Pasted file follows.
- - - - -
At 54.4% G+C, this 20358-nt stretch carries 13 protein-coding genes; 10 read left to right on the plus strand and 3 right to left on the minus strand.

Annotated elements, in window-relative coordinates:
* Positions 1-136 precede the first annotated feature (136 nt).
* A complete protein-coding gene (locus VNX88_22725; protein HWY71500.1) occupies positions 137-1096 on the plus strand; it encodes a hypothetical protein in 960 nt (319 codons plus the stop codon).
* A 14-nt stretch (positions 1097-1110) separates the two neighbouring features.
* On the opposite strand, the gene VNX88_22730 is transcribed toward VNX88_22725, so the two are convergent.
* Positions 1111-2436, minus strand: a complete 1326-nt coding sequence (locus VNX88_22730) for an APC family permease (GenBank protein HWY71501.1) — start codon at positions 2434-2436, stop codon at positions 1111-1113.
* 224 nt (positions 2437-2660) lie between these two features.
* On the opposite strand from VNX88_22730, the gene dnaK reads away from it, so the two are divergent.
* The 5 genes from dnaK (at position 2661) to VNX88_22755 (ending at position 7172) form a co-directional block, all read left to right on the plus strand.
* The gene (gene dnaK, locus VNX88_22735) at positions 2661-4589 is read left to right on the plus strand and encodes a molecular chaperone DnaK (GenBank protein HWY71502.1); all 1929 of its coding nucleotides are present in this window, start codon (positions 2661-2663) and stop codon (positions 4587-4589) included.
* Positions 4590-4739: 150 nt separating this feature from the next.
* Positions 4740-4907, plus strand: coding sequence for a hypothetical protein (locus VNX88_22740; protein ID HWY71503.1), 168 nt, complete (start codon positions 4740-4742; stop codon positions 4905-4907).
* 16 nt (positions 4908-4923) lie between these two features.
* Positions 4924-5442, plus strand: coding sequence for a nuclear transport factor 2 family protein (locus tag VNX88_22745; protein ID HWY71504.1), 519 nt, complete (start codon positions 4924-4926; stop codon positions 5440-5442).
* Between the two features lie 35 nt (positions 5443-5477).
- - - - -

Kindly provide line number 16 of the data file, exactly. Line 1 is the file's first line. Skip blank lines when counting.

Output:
* Between the two features lie 35 nt (positions 5443-5477).